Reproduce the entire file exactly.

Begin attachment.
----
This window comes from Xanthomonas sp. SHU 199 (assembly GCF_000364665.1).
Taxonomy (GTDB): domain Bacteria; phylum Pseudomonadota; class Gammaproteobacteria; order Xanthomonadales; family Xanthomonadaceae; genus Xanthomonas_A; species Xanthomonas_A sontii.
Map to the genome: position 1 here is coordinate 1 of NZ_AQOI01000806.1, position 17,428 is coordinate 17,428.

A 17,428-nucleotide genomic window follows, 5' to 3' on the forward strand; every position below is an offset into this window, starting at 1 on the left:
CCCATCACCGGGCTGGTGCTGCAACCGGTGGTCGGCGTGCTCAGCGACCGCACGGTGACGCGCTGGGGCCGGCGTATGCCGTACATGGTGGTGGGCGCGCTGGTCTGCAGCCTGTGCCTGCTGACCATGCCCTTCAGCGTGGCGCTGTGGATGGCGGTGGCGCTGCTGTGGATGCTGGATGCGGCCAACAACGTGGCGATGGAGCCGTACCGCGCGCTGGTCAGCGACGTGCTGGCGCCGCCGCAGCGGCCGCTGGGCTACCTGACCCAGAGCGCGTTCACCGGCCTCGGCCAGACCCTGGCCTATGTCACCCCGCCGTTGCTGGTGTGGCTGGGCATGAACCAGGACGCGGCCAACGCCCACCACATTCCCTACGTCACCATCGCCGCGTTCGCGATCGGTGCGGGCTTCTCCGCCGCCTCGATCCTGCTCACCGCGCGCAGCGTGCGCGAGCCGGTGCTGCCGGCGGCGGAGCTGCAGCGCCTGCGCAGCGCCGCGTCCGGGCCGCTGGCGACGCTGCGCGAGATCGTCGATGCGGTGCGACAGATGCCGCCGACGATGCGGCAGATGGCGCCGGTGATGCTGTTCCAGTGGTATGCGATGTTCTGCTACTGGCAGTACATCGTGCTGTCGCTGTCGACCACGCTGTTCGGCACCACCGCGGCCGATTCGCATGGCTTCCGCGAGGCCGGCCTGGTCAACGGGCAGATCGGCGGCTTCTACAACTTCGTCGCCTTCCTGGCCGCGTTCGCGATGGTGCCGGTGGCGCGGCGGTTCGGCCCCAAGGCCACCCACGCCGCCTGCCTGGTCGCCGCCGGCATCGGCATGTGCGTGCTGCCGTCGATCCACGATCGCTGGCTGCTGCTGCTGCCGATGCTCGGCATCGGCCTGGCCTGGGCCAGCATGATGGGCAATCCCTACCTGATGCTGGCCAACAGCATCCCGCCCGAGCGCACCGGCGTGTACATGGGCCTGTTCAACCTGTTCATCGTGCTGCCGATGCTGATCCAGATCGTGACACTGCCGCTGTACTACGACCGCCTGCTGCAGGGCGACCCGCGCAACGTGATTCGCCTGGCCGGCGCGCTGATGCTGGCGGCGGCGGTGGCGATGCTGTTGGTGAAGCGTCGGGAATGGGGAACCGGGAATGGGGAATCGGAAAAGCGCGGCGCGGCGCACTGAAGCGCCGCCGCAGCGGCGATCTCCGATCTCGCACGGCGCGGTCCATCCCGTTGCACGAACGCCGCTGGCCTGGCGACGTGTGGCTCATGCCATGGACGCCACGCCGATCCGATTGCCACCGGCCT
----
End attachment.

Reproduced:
This window comes from Xanthomonas sp. SHU 199 (assembly GCF_000364665.1).
Taxonomy (GTDB): domain Bacteria; phylum Pseudomonadota; class Gammaproteobacteria; order Xanthomonadales; family Xanthomonadaceae; genus Xanthomonas_A; species Xanthomonas_A sontii.
Map to the genome: position 1 here is coordinate 1 of NZ_AQOI01000806.1, position 17,428 is coordinate 17,428.

A 17,428-nucleotide genomic window follows, 5' to 3' on the forward strand; every position below is an offset into this window, starting at 1 on the left:
CCCATCACCGGGCTGGTGCTGCAACCGGTGGTCGGCGTGCTCAGCGACCGCACGGTGACGCGCTGGGGCCGGCGTATGCCGTACATGGTGGTGGGCGCGCTGGTCTGCAGCCTGTGCCTGCTGACCATGCCCTTCAGCGTGGCGCTGTGGATGGCGGTGGCGCTGCTGTGGATGCTGGATGCGGCCAACAACGTGGCGATGGAGCCGTACCGCGCGCTGGTCAGCGACGTGCTGGCGCCGCCGCAGCGGCCGCTGGGCTACCTGACCCAGAGCGCGTTCACCGGCCTCGGCCAGACCCTGGCCTATGTCACCCCGCCGTTGCTGGTGTGGCTGGGCATGAACCAGGACGCGGCCAACGCCCACCACATTCCCTACGTCACCATCGCCGCGTTCGCGATCGGTGCGGGCTTCTCCGCCGCCTCGATCCTGCTCACCGCGCGCAGCGTGCGCGAGCCGGTGCTGCCGGCGGCGGAGCTGCAGCGCCTGCGCAGCGCCGCGTCCGGGCCGCTGGCGACGCTGCGCGAGATCGTCGATGCGGTGCGACAGATGCCGCCGACGATGCGGCAGATGGCGCCGGTGATGCTGTTCCAGTGGTATGCGATGTTCTGCTACTGGCAGTACATCGTGCTGTCGCTGTCGACCACGCTGTTCGGCACCACCGCGGCCGATTCGCATGGCTTCCGCGAGGCCGGCCTGGTCAACGGGCAGATCGGCGGCTTCTACAACTTCGTCGCCTTCCTGGCCGCGTTCGCGATGGTGCCGGTGGCGCGGCGGTTCGGCCCCAAGGCCACCCACGCCGCCTGCCTGGTCGCCGCCGGCATCGGCATGTGCGTGCTGCCGTCGATCCACGATCGCTGGCTGCTGCTGCTGCCGATGCTCGGCATCGGCCTGGCCTGGGCCAGCATGATGGGCAATCCCTACCTGATGCTGGCCAACAGCATCCCGCCCGAGCGCACCGGCGTGTACATGGGCCTGTTCAACCTGTTCATCGTGCTGCCGATGCTGATCCAGATCGTGACACTGCCGCTGTACTACGACCGCCTGCTGCAGGGCGACCCGCGCAACGTGATTCGCCTGGCCGGCGCGCTGATGCTGGCGGCGGCGGTGGCGATGCTGTTGGTGAAGCGTCGGGAATGGGGAACCGGGAATGGGGAATCGGAAAAGCGCGGCGCGGCGCACTGAAGCGCCGCCGCAGCGGCGATCTCCGATCTCGCACGGCGCGGTCCATCCCGTTGCACGAACGCCGCTGGCCTGGCGACGTGTGGCTCATGCCATGGACGCCACGCCGATCCGATTGCCACCGGCCT